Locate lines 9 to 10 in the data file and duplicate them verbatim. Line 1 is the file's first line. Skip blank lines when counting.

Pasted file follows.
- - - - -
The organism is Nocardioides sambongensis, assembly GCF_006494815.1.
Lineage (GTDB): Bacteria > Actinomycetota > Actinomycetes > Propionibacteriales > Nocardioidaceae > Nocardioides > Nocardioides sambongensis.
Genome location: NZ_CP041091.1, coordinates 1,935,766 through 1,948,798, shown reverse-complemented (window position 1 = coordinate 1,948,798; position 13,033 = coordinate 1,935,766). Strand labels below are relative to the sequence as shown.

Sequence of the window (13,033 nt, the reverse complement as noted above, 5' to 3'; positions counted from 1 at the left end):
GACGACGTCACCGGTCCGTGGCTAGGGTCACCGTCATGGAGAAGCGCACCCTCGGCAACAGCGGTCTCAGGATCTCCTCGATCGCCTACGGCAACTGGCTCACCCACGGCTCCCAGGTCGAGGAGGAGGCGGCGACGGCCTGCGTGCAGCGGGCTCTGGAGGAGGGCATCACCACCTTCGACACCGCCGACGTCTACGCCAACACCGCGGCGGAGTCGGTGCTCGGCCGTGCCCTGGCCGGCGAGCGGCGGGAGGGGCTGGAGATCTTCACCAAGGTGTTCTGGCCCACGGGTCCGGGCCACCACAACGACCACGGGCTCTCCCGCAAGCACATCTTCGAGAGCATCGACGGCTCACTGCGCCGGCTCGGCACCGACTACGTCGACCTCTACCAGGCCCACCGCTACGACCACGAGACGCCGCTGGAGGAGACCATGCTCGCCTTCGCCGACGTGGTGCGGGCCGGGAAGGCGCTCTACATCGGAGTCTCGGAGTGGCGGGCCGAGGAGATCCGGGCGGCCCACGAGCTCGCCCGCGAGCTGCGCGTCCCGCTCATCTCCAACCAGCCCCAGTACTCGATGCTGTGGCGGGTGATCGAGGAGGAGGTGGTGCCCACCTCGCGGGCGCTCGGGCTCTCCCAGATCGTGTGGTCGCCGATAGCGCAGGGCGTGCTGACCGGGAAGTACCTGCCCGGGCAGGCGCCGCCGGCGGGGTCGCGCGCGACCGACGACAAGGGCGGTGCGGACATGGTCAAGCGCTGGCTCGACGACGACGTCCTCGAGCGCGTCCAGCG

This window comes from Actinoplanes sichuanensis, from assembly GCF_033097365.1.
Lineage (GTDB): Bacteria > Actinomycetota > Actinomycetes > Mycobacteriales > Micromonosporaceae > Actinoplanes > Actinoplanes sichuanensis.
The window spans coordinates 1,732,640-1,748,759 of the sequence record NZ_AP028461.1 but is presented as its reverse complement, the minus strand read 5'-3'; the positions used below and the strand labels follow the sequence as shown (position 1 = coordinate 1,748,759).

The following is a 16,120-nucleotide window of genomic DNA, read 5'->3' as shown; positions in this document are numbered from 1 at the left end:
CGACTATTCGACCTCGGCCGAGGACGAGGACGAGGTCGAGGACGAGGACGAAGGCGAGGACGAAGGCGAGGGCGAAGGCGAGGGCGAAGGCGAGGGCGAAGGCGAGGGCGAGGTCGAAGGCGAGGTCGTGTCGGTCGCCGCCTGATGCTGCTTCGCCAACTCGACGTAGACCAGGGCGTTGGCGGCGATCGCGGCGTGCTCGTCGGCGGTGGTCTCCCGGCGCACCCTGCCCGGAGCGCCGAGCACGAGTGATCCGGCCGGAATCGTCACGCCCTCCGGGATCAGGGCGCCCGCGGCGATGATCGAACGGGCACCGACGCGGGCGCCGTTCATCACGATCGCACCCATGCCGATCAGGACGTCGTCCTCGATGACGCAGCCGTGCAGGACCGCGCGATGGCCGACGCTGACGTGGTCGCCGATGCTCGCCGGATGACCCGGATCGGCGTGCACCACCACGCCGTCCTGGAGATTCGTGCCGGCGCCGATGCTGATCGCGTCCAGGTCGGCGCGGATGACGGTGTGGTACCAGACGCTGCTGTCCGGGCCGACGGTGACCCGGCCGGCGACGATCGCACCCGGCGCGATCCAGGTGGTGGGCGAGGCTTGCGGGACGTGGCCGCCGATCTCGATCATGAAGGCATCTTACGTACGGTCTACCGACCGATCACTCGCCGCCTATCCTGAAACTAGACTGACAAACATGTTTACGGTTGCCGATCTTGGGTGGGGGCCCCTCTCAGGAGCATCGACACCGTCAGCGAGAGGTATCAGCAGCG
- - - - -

The following is a 16,120-nucleotide window of genomic DNA, read 5'->3' as shown; positions in this document are numbered from 1 at the left end:
CGACTATTCGACCTCGGCCGAGGACGAGGACGAGGTCGAGGACGAGGACGAAGGCGAGGACGAAGGCGAGGGCGAAGGCGAGGGCGAAGGCGAGGGCGAAGGCGAGGGCGAGGTCGAAGGCGAGGTCGTGTCGGTCGCCGCCTGATGCTGCTTCGCCAACTCGACGTAGACCAGGGCGTTGGCGGCGATCGCGGCGTGCTCGTCGGCGGTGGTCTCCCGGCGCACCCTGCCCGGAGCGCCGAGCACGAGTGATCCGGCCGGAATCGTCACGCCCTCCGGGATCAGGGCGCCCGCGGCGATGATCGAACGGGCACCGACGCGGGCGCCGTTCATCACGATCGCACCCATGCCGATCAGGACGTCGTCCTCGATGACGCAGCCGTGCAGGACCGCGCGATGGCCGACGCTGACGTGGTCGCCGATGCTCGCCGGATGACCCGGATCGGCGTGCACCACCACGCCGTCCTGGAGATTCGTGCCGGCGCCGATGCTGATCGCGTCCAGGTCGGCGCGGATGACGGTGTGGTACCAGACGCTGCTGTCCGGGCCGACGGTGACCCGGCCGGCGACGATCGCACCCGGCGCGATCCAGGTGGTGGGCGAGGCTTGCGGGACGTGGCCGCCGATCTCGATCATGAAGGCATCTTACGTACGGTCTACCGACCGATCACTCGCCGCCTATCCTGAAACTAGACTGACAAACATGTTTACGGTTGCCGATCTTGGGTGGGGGCCCCTCTCAGGAGCATCGACACCGTCAGCGAGAGGTATCAGCAGCG